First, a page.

“In the FX market, it seems that not all LPs want full transparency around timestamping and identifying when a trade is actually executed, as they aren’t keen on being properly compared to one another. Some of the fuzziness regarding timestamping and clock sync within the FX market is definitely by LPs’ design – and in the equity market it took regulation before it was truly possible to compare LPs to one another,” says Rouillère.

New solutions

In the meantime, some new fintech firms are stepping up with solutions to help out market participants. One is Clockwork – formerly known as Tick Tock Networks, before the social media platform gave the name a new meaning – which provides a way for market participants to synchronise their own internal clocks across different timezones.

It works by getting clients to install Clockwork’s software agents into their physical servers or virtual machines. One of the client’s clocks is then designated as the reference clock, or is connected to a reference clock. The company’s algorithm calculates the offset of each clock from the reference and either provides that offset, or tells the clocks to tick faster or slower to converge to the reference clock.

“For example, it could be the case that one of our client’s clock is ticking -51.2 milliseconds compared to their reference clock, so our algorithm will simply tell that clock to tick faster in order to converge to the reference clock,” says Balaji Prabhakar, co-founder and chief executive officer of Clockwork.

“Meanwhile, another of the client’s clocks could be ticking at +28.2 milliseconds compared to the reference clock, and again our algorithm will kick in and tell that clock to tick slower so that it ticks in sync with the reference clock,” he adds.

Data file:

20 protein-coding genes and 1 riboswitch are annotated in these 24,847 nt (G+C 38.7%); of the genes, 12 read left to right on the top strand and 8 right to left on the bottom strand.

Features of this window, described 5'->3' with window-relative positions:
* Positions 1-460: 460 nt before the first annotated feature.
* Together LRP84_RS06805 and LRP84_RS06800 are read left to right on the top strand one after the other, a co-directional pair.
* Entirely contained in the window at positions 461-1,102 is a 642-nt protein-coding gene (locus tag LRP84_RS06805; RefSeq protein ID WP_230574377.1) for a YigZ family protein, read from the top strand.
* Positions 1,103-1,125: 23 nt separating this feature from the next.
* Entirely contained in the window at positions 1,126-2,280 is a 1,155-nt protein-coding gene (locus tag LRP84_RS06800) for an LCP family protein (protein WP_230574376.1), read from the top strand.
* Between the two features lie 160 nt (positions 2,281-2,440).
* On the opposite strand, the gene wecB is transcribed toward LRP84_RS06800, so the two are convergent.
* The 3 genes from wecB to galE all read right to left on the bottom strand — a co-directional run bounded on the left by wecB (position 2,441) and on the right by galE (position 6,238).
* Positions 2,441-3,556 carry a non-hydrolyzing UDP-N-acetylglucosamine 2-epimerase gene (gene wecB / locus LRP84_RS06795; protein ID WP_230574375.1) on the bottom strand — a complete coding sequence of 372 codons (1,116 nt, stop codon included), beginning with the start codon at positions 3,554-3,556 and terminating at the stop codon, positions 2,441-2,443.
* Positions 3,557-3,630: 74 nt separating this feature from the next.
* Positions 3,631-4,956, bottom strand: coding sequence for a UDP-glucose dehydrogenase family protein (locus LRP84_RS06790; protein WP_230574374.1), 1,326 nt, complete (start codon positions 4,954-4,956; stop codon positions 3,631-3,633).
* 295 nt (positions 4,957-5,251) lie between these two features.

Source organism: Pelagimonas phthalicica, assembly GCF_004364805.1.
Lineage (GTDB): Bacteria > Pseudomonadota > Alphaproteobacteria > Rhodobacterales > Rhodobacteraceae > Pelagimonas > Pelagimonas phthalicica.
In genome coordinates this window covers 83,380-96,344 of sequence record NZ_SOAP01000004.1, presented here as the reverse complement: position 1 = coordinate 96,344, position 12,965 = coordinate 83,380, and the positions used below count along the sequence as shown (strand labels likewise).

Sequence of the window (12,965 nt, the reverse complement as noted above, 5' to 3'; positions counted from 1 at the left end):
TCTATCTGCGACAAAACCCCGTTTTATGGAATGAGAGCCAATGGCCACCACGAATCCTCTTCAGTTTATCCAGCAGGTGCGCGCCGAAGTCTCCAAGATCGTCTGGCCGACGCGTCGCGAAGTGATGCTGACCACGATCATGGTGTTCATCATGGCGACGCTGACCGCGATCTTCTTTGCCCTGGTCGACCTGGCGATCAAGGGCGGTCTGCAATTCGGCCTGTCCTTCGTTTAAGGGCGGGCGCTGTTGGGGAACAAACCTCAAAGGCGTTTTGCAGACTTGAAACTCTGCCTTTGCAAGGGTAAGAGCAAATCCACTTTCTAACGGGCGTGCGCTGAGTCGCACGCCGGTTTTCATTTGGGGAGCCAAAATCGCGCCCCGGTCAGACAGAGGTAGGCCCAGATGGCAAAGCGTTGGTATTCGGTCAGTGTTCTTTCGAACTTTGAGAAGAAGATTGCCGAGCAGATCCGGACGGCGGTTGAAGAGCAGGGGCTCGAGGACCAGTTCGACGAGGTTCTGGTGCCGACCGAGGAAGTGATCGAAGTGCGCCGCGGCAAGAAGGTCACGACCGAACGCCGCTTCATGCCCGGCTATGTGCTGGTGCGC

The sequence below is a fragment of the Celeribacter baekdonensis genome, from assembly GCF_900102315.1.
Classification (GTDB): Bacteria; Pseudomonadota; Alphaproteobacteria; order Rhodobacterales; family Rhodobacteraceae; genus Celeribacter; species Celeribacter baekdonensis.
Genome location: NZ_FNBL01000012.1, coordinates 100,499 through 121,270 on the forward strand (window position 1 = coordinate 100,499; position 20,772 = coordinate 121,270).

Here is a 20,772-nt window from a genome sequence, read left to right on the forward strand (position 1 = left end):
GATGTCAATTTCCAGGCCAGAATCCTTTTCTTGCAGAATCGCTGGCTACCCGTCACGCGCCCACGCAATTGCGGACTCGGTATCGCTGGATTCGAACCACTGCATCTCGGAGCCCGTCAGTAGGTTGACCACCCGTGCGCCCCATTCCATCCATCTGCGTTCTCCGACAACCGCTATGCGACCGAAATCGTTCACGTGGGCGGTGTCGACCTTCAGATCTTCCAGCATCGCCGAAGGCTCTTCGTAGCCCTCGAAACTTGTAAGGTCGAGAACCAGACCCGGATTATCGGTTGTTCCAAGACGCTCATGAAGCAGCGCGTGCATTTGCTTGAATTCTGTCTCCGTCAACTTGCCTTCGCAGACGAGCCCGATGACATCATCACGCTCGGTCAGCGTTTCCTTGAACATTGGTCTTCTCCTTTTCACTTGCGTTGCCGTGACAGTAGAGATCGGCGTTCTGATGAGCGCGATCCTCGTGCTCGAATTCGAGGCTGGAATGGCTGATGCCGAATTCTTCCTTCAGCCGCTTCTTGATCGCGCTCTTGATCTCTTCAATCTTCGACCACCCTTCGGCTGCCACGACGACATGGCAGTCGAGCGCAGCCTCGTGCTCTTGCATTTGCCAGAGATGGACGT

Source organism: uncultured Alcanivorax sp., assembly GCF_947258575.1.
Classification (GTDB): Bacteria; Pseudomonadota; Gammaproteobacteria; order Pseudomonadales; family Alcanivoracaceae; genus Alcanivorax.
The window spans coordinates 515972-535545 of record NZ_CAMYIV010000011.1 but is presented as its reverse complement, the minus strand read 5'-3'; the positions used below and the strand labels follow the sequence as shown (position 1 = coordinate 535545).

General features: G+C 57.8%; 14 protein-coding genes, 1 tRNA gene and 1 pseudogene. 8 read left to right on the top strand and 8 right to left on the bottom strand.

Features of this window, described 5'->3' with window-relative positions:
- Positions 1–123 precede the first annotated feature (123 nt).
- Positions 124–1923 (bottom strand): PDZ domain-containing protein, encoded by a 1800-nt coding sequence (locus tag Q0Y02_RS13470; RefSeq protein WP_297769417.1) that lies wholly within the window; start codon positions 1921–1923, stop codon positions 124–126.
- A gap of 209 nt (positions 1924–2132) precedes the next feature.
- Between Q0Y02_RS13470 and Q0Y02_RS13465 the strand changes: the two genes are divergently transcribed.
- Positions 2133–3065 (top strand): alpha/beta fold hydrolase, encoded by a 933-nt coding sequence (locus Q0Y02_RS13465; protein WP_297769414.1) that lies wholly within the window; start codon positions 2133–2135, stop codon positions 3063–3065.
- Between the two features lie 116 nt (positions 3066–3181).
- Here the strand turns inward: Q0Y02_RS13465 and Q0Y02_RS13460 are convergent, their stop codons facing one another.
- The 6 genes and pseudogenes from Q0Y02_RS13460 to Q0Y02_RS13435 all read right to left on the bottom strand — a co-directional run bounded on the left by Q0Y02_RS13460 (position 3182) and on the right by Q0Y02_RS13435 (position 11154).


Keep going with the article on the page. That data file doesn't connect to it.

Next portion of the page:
While originally designed to help tech companies such as Google and Meta to have precise clocks across their various geographic locations, Clockwork quickly realised its solution could be applied to the financial world. Its clients include Nasdaq, Royal Bank of Canada and Wells Fargo – predominantly within the equities market.

In FX, if a client aligned their clocks in their New York and Singapore hubs, they could for instance measure the precise time that a piece of market data travels between the two points to monitor the health of those long-distance links.

While Clockwork hasn’t been able to on-board any clients from the FX market just yet, Prabhakar stresses that the firm is currently liaising with a number of potential clients.

“We’re speaking to a number of FX trading firms about how our solution can work for them. Cryptocurrency exchanges and trading firms are the next wave of customers for us; in fact, we’ve got a few of them as our clients already,” says Prabhakar.

Fear of a black box

However, not all FX market participants are convinced that new solutions such as Clockwork’s are going to solve the industry’s wider problems. First, there’s always general wariness from banks about opening up systems to new technology.

“When you talk to banks and funds within the regulated financial services about deploying new third-party snippets of code into their system, they’re typically up in arms as to whether that’s an appropriate thing to do from a risk management perspective,” says a source at one FX trading technology provider.

The source also suggests that if the market wanted to align their clocks to allow for precise TCA, everyone would have to agree to use the same solution. The problem wouldn’t be solved if some people used Clockwork while others used a rival clock sync solution, as none of the market’s timestamps would be fully comparable with each other. Thus, nothing would really improve from the situation that FX market participants already find themselves in today.

“It’s not just a case of you being able to solve this issue on your own, everyone has to solve this issue for it to truly be fixed,” he says.

“For some types of data, it doesn’t matter what your outside reference is as long as the stack of data that you’re looking at is synchronised, but with FX trading, you have to link your systems to various exchanges and many other systems around the world, and it’s not so obvious what the right optimisation is or what the best algorithm is,” he adds.